Obedience With a Cost
This morning it dawned on me that when trouble comes, it’s designed to bring the Lord greater glory than we can see or understand. The exodus from Egypt, and all of the miracles that came during that time, set the foundation that created some of the greatest faith stories in all of the Bible. Even though at times Moses and others faith may have faltered, the results ultimate brought great glory to our Father.
I find my faith being tested often these days. Changes in a few of the groups we work with bring a degree of uncertainty for the future. Add to that a few significant equipment problems and you have to wonder what exactly is going on. It seems that just about the time you have things running smoothly, something crops up out of no where. Such was the case at our last event.
Electrical problems, 110 and 12 volt, took down both units individually during the weekend. Both problems stretched my troubleshooting abilities to the limit. At times I was perplexed and uncertain in what direction to turn. However, I remained calm, restored power temporarily and methodically chased each problem to it’s resolution. One ended up being a bad relay, the other a shorted wire.
In the end, we learned we have some real work ahead to fix the roof on one motorhome and gained valuable knowledge of how the 12 volt charging system works on the other. Understanding both of these problems and their individual fixes, better prepares us for handling future problems and ultimately helps us become better as individuals and as a company. My abilities to stay calm is a direct refection of the Lord’s work in me and it’s affect on my life.
My question for you today…how do you see the trials the Lord brings in life? Are they meant to harm or help? Your answer to that question will speak volumes.
Obedience With a Cost
by Os Hillman
Ever since I went to Pharaoh to speak in Your name, he has brought trouble upon this people, and You have not rescued Your people at all. – Exodus 5:23
Have you ever felt like you have been obedient to the Lord for something He called you to do and all you get are more roadblocks? This is the way Moses felt. When Moses went to tell Pharaoh to release the people because God said so, Pharaoh simply got angry and made the people make bricks without straw. Moses caught the blame for this from the people. Moses was just learning what obedience really means in God’s Kingdom. You see Moses had not even begun to release plagues upon Egypt. He hadn’t even gotten started yet in his calling, and he was complaining about his circumstances. There were many more encounters with Pharaoh to come, and many more plagues with no deliverances in sight. Why would God tell Moses that He is going to deliver them and not do it?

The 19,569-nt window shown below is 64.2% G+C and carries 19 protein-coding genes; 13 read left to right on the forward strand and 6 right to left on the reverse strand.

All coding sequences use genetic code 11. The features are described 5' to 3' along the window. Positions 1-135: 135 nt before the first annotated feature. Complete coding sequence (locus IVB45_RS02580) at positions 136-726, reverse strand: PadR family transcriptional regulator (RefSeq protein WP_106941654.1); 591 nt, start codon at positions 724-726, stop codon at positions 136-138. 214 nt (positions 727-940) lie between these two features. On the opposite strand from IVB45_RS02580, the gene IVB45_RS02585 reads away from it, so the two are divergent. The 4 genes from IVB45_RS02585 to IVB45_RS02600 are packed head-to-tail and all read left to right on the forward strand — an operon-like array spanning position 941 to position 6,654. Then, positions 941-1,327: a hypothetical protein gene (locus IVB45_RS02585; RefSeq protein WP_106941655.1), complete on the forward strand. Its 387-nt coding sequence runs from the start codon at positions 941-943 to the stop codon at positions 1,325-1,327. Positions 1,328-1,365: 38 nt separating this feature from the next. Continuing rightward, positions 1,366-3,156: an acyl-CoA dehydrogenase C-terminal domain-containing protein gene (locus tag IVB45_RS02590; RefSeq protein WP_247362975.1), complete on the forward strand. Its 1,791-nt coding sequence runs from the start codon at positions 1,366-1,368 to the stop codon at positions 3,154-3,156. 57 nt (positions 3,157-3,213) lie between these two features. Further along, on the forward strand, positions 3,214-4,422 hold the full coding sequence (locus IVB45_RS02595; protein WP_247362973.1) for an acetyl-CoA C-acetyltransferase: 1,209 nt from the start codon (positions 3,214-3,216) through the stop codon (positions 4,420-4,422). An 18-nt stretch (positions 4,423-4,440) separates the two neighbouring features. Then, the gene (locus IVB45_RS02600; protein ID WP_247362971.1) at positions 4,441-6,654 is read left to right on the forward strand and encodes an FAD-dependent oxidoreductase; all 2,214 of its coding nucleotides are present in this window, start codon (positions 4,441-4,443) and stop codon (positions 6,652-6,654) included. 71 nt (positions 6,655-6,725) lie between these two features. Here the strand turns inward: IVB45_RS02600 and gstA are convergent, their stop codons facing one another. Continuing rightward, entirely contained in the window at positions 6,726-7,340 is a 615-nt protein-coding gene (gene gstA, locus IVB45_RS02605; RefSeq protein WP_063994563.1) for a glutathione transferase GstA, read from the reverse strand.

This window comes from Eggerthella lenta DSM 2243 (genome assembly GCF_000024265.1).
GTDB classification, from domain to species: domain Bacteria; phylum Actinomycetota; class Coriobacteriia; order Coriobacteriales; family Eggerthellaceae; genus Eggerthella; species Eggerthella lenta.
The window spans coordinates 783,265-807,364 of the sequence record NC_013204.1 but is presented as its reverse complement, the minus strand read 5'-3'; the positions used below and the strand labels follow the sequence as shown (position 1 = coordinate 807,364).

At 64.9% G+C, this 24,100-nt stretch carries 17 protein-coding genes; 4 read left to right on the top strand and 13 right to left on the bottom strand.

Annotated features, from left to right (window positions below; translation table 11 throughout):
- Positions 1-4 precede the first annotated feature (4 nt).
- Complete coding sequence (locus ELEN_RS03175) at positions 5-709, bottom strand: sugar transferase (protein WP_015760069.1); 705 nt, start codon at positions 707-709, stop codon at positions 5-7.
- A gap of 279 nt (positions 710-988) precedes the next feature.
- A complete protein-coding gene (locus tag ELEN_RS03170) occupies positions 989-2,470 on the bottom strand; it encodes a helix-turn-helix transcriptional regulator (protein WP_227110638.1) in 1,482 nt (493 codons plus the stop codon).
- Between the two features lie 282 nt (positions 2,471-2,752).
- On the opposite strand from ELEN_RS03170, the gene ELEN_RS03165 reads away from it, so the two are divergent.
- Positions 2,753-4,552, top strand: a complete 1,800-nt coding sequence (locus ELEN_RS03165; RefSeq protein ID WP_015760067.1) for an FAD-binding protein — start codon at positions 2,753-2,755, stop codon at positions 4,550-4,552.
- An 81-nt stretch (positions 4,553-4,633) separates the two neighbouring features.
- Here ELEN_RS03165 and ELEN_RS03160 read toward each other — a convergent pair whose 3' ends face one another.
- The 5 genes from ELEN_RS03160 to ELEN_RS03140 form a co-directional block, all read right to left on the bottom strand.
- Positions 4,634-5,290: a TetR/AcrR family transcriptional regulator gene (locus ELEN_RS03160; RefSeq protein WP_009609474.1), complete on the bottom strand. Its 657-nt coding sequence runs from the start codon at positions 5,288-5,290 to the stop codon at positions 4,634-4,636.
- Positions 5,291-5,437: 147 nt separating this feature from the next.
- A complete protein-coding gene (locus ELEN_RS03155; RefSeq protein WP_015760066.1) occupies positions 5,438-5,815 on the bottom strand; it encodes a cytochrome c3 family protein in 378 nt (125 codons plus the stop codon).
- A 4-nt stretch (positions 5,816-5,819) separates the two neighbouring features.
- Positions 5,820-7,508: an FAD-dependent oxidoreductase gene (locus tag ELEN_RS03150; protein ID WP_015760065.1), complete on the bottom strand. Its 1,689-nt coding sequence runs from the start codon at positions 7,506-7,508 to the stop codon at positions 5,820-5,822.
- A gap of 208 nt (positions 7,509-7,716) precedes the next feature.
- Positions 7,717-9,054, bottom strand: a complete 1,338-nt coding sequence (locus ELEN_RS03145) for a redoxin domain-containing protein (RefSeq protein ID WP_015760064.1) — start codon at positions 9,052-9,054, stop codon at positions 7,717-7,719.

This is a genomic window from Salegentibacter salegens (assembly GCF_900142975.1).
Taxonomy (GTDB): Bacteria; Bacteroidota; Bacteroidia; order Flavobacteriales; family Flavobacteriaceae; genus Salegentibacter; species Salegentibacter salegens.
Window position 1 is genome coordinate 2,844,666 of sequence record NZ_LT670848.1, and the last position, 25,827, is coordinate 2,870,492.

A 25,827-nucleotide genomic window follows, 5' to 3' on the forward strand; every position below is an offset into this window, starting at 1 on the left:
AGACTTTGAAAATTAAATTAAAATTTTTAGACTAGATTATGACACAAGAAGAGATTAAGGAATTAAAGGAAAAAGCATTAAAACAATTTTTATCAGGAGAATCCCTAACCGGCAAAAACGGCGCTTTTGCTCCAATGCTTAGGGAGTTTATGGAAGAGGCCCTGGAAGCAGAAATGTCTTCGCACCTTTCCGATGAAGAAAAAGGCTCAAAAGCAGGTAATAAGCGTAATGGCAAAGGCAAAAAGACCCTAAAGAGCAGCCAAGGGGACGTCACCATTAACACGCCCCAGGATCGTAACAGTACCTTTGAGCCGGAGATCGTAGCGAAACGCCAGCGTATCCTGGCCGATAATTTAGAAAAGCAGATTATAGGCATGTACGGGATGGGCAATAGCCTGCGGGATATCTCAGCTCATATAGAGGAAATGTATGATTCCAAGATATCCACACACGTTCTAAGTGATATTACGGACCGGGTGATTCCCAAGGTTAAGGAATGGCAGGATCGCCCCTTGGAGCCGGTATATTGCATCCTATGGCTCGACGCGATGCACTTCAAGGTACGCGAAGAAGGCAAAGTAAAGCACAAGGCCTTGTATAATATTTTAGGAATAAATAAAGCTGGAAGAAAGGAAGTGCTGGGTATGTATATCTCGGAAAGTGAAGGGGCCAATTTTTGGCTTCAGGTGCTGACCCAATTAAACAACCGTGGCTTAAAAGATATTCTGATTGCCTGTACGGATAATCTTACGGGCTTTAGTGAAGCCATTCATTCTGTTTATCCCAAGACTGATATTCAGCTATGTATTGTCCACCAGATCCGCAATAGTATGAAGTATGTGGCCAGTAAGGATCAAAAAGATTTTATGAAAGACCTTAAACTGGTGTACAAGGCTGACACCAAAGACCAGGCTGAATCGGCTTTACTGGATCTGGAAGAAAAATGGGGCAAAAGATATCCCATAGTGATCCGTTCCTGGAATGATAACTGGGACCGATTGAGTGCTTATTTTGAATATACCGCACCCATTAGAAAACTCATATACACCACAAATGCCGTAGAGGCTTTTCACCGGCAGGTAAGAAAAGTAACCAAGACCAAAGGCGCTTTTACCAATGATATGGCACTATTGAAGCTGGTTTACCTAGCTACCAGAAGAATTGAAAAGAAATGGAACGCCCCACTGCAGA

It was all in timing. God never said when He was going to deliver. He just said He would. In the next chapter, we find Moses arguing with God about not being capable of the job God had called him to:
But Moses said to the Lord, “If the Israelites will not listen to me, why would Pharaoh listen to me, since I speak with faltering lips?” Now the Lord spoke to Moses and Aaron about the Israelites and Pharaoh king of Egypt, and He commanded them to bring the Israelites out of Egypt (Exodus 6:12-13).
Do you get the feeling God was losing His patience?
God had a good reason for His delays. He said, “And the Egyptians will know that I am the Lord when I stretch out My hand against Egypt and bring the Israelites out of it” (Ex. 7:5). God not only wanted the people of Israel but also the Egyptians to know Him. It would be the greatest show of God’s power on earth.
God often causes delays in our lives that we cannot understand. Sometimes it seems our obedience is not getting rewarded. Jesus said He learned obedience through the things He suffered (see Heb. 5:8). Imagine that – Jesus having to learn obedience. What does that say for you and me? Sometimes God’s delays are simply because He wants more glory in the situation, more recognition, more Christ-likeness in you and me through greater patience and obedience. Faint not, for the promise may yet come.